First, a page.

The Omaha Community Playhouse recently opened ‘Sweat’, a Pulitzer prize winning play about the world of manufacturing jobs.
The play takes place in Reading, Pennsylvania. It is a story ripped from the headlines about union workers at Olstead Metal Tubing Company who are losing their jobs. The Omaha Community Playhouse production is directed by Susan Baer Collins. She has a great cast in this.
Thomas Becker plays bartender Stan who works at the local bar where the plant workers hang out. He was a former line worker until an accident forced him to leave the plant. He limps as he keeps the bar going for the workers who he calls his friends. There are three female workers who practically live at the bar: Jessie, played by Jennifer Gilg; Cynthia, played by Kathy Tyree; and Tracey, played by Laura Leininger-Campbell. The women have developed a great friendship over 20 years of working together on the line. These three actresses are fantastic. Their characters also drink a lot and use very adult language in the show, which is very realistic as the line workers in the factory are tough cookies. On the line, they make good wages. Other factories in the area have had strikes and those workers are hurting.
The play begins in 2008 as a parole officer talks to Cynthia’s son, Chris, played by Brandon Williams. The parole officer is played by George Weaver. After the two have a discussion, the scene changes to the parole officer talking to Tracey’s son, Jason, who is played by Josh Peyton. It is established that the two young men are connected, but you don’t know what the connection or the crime was.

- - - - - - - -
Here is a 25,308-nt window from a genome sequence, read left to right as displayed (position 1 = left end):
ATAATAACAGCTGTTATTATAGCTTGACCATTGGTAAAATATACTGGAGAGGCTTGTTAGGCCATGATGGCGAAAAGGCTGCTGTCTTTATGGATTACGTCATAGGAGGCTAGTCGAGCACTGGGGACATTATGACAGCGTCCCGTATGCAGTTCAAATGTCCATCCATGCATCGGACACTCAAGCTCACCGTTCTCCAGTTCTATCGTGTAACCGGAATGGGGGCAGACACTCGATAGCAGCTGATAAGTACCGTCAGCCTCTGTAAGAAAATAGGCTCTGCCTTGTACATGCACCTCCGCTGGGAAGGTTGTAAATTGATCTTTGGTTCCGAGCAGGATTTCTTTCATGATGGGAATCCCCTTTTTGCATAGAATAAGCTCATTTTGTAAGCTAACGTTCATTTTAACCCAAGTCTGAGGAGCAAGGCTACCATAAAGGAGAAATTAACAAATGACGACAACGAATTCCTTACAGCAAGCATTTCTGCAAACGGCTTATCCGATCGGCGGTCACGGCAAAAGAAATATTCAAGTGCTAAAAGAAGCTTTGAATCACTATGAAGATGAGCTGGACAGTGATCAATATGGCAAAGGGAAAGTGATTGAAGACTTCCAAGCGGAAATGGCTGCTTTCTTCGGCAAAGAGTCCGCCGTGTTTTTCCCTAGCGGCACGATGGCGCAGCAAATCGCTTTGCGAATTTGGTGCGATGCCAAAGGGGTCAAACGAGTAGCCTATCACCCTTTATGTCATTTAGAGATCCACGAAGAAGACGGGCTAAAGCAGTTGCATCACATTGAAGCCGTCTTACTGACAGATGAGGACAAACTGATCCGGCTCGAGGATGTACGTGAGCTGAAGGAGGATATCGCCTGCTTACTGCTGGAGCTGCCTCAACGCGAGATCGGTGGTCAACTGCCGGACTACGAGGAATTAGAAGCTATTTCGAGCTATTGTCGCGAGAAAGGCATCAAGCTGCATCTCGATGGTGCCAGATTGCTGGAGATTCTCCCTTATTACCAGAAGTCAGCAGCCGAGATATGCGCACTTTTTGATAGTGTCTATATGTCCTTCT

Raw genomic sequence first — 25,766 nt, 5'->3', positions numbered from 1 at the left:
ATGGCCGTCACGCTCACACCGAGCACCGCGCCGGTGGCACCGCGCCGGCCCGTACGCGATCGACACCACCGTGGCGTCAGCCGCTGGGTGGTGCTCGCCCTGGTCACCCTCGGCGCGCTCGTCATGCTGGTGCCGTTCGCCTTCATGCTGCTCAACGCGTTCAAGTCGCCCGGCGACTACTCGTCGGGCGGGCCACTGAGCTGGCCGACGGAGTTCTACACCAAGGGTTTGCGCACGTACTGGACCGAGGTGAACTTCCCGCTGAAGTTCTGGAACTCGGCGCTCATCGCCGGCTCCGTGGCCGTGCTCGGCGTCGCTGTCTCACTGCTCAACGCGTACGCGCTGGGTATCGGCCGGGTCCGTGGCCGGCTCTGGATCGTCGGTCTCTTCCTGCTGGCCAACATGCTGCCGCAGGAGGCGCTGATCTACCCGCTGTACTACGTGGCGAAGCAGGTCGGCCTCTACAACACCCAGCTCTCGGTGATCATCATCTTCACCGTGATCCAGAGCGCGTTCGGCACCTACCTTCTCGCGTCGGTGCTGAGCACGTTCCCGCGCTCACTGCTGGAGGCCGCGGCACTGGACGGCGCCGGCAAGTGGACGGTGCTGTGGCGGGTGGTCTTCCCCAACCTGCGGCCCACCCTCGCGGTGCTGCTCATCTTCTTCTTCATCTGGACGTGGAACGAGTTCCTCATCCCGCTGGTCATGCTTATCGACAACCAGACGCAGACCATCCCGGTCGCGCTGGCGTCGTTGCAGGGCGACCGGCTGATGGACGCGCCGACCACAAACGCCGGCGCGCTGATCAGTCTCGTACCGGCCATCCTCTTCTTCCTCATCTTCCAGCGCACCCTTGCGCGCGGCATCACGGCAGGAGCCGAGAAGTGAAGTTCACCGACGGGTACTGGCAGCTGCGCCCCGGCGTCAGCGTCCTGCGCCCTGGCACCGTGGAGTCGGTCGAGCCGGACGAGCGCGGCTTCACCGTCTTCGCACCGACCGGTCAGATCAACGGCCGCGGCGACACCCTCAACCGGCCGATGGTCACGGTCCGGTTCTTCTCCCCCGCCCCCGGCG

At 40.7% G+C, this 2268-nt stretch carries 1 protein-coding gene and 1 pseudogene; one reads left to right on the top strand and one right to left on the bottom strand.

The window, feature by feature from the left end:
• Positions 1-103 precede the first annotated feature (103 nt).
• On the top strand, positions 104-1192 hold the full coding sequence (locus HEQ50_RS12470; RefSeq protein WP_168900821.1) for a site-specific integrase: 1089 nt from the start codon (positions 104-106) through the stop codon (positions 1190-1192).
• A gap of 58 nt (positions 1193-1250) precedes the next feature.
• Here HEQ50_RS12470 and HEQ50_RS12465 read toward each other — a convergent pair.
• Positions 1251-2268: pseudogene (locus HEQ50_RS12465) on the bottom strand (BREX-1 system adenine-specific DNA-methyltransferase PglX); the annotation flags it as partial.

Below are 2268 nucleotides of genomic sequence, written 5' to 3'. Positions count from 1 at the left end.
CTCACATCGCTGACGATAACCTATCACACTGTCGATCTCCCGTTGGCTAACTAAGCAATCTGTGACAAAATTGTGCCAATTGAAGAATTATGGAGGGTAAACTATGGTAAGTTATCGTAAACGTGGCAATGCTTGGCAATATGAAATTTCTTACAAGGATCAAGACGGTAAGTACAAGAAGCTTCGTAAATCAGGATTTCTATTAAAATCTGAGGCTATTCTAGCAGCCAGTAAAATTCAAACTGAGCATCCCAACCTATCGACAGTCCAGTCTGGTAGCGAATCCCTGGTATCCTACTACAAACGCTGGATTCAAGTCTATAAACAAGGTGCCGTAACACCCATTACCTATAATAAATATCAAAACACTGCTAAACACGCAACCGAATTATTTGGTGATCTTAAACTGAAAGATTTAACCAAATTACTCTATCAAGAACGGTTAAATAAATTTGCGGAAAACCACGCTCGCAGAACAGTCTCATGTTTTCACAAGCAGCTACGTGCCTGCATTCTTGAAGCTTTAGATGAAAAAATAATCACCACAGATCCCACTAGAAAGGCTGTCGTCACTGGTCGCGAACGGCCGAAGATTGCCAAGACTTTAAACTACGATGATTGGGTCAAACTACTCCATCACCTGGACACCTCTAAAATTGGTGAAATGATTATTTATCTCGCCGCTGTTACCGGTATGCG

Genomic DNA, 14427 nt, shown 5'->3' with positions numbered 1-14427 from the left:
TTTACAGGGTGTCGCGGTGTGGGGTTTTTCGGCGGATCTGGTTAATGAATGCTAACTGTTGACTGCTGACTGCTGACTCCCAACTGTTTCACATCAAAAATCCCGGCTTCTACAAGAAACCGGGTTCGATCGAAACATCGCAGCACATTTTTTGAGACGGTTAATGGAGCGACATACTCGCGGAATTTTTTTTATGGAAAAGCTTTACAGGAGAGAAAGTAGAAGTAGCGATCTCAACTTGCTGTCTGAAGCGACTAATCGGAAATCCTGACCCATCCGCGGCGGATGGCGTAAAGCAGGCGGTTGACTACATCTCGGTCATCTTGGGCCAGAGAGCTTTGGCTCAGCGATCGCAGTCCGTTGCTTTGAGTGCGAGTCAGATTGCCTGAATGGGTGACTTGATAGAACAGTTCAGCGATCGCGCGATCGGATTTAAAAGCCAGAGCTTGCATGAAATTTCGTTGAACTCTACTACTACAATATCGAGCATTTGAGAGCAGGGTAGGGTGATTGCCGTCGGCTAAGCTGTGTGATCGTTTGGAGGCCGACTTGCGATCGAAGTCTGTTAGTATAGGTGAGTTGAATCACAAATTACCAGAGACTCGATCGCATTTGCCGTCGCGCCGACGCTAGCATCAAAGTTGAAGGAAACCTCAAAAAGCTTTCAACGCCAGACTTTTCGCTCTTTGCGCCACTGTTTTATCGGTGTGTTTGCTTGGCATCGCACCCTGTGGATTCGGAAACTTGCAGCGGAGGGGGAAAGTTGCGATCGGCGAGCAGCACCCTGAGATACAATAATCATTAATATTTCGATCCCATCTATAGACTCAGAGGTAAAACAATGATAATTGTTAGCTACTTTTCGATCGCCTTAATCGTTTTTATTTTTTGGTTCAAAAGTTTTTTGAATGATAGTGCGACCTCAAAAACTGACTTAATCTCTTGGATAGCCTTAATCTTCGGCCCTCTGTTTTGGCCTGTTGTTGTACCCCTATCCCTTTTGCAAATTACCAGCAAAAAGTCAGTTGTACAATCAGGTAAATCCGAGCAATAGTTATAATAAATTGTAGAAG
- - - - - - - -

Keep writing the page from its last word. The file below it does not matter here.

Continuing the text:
The play goes back to the year 2000. The location is the local bar. The three girls are celebrating Tracey’s birthday and all three are very drunk. There are rumors about the plant and what is going to happen to it. The girls are talking about a job opening as a supervisor. The people on the line never get promoted to those positions. Cynthia’s estranged husband, Brucie — played by L.”James” Wright — is out of work since the plant he worked at closed down. He is also a drug addict and has stolen money from Cynthia. Cynthia cares about him but wants him to find a job and stop the drugs. Chris cares but is tired of his father’s actions.
An employee at the bar is Oscar, played by Emmanuel Onate. He is Latino and most of the people in the bar just ignore him.
Cynthia gets the job as a supervisor and that creates tensions with her friends. They wonder if she got the position because she was black. They also feel she is not telling them what is going on at the plant. One day, the company moves machines out of the building. Eventually, a strike takes place. Union workers are shut out of the plant. Oscar makes the mistake of crossing the picket lines as a scab because he needs the money.
One day at the bar, Jason and Chris have a confrontation with Oscar and Stan. Stan gets seriously hurt. This fight sequence is really choreographed well by Kevin Barratt.
The play then jumps back to 2008. Chris and Jason go back to the bar after serving time in prison. Jason has acquired prison tattoos on his face. They face the reality of what they did years before. All of the actors give stellar performances.
This is an incredible show about the problems of American manufacturing losing jobs to foreign companies. We really care about the characters and feel bad for them for the changes they are forced to make in their lives. “Sweat” is a great play and worthy of your attention.
The first act of the show runs one hour and 20 minutes. After a 15 minute-intermission, the second act runs one hour and 10 minutes.
Ticket prices range from $36 to $44 depending on the performance. Student tickets are $18, but be forewarned that there is very adult language in this production. Curtain times are 7:30 p.m. Thursday through Saturday, and 2 p.m. Sundays. The box office can be reached by calling 402-553-0800.
You can also purchase tickets at the Omaha Community Playhouse at 6915 Cass St. in Omaha. Hours are 10 a.m. to 5 p.m. Tuesday and Wednesday; 10 a.m. to 4 p.m. Thursdays through Saturdays, and noon to 4 p.m. Sundays. The box office is closed on Mondays. You can also buy tickets online to omahaplayhouse.com.